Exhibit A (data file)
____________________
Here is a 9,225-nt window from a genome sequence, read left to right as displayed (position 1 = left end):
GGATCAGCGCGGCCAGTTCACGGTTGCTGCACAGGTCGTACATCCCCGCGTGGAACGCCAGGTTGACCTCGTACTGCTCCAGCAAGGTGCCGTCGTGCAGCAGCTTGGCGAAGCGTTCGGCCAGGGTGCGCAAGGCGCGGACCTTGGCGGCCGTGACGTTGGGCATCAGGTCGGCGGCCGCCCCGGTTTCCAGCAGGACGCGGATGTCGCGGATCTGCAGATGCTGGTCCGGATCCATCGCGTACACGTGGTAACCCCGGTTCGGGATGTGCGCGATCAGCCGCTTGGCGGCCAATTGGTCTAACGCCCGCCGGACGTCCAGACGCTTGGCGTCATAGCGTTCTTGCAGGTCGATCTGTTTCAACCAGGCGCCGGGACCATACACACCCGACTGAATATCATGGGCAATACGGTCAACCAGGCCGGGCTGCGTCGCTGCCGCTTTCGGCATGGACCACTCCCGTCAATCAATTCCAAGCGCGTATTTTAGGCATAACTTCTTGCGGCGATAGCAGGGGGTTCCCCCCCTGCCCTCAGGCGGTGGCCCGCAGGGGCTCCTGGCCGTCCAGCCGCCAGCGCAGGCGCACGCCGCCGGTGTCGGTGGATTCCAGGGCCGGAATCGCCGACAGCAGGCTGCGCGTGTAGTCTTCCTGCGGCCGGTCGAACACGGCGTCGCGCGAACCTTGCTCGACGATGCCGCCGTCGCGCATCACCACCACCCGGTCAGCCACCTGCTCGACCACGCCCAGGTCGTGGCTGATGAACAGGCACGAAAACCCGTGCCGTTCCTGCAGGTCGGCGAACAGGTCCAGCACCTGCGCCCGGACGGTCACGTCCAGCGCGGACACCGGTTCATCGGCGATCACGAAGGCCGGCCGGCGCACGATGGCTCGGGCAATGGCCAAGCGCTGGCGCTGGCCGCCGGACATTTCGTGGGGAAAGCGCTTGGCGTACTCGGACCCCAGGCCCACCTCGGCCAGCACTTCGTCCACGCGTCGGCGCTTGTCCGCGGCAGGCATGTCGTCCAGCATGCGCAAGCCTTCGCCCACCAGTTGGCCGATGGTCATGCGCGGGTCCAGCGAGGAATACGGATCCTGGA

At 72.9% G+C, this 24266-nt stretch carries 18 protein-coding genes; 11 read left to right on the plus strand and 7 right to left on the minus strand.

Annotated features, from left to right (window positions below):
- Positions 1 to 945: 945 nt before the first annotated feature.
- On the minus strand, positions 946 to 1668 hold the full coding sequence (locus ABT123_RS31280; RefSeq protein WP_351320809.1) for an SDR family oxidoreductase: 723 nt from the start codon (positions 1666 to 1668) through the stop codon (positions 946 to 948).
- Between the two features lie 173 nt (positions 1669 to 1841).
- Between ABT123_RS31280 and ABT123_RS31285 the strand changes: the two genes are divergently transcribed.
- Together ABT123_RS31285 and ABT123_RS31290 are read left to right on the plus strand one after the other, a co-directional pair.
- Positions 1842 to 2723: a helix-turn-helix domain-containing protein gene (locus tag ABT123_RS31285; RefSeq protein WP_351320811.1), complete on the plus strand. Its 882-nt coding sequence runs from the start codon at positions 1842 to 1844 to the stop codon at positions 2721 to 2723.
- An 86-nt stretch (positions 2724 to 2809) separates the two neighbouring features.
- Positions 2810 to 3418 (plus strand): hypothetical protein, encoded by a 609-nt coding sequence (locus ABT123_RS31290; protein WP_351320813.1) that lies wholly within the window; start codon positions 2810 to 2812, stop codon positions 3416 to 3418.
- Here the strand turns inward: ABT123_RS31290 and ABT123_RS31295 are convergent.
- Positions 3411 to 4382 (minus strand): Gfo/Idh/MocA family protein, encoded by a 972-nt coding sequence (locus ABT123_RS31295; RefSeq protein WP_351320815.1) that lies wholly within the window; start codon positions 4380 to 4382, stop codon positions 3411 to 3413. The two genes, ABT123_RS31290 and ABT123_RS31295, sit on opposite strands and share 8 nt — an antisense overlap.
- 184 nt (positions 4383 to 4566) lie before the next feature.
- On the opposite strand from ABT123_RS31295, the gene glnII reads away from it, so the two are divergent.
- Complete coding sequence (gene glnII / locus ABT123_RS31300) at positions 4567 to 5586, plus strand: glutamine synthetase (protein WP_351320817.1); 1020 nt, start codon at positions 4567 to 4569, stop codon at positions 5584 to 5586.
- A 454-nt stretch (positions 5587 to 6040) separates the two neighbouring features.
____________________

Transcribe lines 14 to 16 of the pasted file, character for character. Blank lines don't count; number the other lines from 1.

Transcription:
- Positions 3411 to 4382 (minus strand): Gfo/Idh/MocA family protein, encoded by a 972-nt coding sequence (locus ABT123_RS31295; RefSeq protein WP_351320815.1) that lies wholly within the window; start codon positions 4380 to 4382, stop codon positions 3411 to 3413. The two genes, ABT123_RS31290 and ABT123_RS31295, sit on opposite strands and share 8 nt — an antisense overlap.
- 184 nt (positions 4383 to 4566) lie before the next feature.
- On the opposite strand from ABT123_RS31295, the gene glnII reads away from it, so the two are divergent.